Print the Talking to police (know your rights) cards to keep on you, and to give out to others.

Along with these, you may want to consider keeping a few other documents on you that can come in handy if you’re confronted by misbehaving authority figures.

Phone prep

Your phone is your most important piece of gear. You’ll need your phone locked down for security and ready to connect to the world.

Prepare as if you will lose your phone or have it confiscated.

  • Back up your address book and all files
  • Sign out of (or remove) every non-essential app
  • Make sure your password is on — do not use fingerprint or face ID; these have less legal protections and authorities have been forcing phones open with these methods for years
  • Turn off location, Bluetooth
  • Turn on encryption
  • Install and use a secure (end-to-end encrypted) messaging service like Signal or Threema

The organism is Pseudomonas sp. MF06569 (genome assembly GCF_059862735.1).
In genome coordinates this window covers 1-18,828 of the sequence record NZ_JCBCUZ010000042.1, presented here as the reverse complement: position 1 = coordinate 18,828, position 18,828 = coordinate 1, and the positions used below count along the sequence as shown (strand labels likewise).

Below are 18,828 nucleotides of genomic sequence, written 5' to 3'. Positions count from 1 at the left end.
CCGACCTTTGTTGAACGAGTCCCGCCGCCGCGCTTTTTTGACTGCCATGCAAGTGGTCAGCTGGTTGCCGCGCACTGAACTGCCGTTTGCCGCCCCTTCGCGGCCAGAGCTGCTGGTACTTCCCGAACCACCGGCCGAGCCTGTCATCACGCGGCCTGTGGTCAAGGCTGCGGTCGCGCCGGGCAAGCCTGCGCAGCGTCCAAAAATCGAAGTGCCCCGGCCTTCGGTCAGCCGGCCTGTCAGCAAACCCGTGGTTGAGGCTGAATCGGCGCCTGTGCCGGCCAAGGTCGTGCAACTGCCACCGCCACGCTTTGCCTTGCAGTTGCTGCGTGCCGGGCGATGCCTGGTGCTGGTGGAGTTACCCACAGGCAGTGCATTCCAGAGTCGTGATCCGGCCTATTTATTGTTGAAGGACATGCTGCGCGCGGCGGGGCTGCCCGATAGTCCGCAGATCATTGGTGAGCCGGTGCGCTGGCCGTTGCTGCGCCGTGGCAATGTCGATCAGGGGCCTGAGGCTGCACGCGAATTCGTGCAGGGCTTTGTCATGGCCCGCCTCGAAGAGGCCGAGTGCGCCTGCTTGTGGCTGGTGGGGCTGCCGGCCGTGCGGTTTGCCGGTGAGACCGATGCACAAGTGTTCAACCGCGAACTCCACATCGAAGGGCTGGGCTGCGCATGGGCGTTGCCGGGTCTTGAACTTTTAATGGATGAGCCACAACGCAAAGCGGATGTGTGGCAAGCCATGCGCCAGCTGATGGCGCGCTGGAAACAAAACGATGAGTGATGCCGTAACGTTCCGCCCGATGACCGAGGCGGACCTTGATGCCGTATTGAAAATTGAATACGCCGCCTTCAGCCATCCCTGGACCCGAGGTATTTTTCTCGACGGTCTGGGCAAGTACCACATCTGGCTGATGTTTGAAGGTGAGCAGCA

• Install and use a VPN like Tunnelbear
  • Update your device and apps
  • Don’t let your phone join open WiFi networks
  • Go into settings and turn off locked screen notifications

Put your phone in Airplane Mode to reduce surveillance risks as well as prevent your battery from draining. Media use drains your battery, but so does using WiFi when there are a lot of people around (among other things). Consider getting a small extra battery pack to stash in your bag so you don’t run out of juice at the moment you need it the most. There are lots of inexpensive, slim, and light “juice packs” (small battery chargers) you can get that won’t add a lot to your load.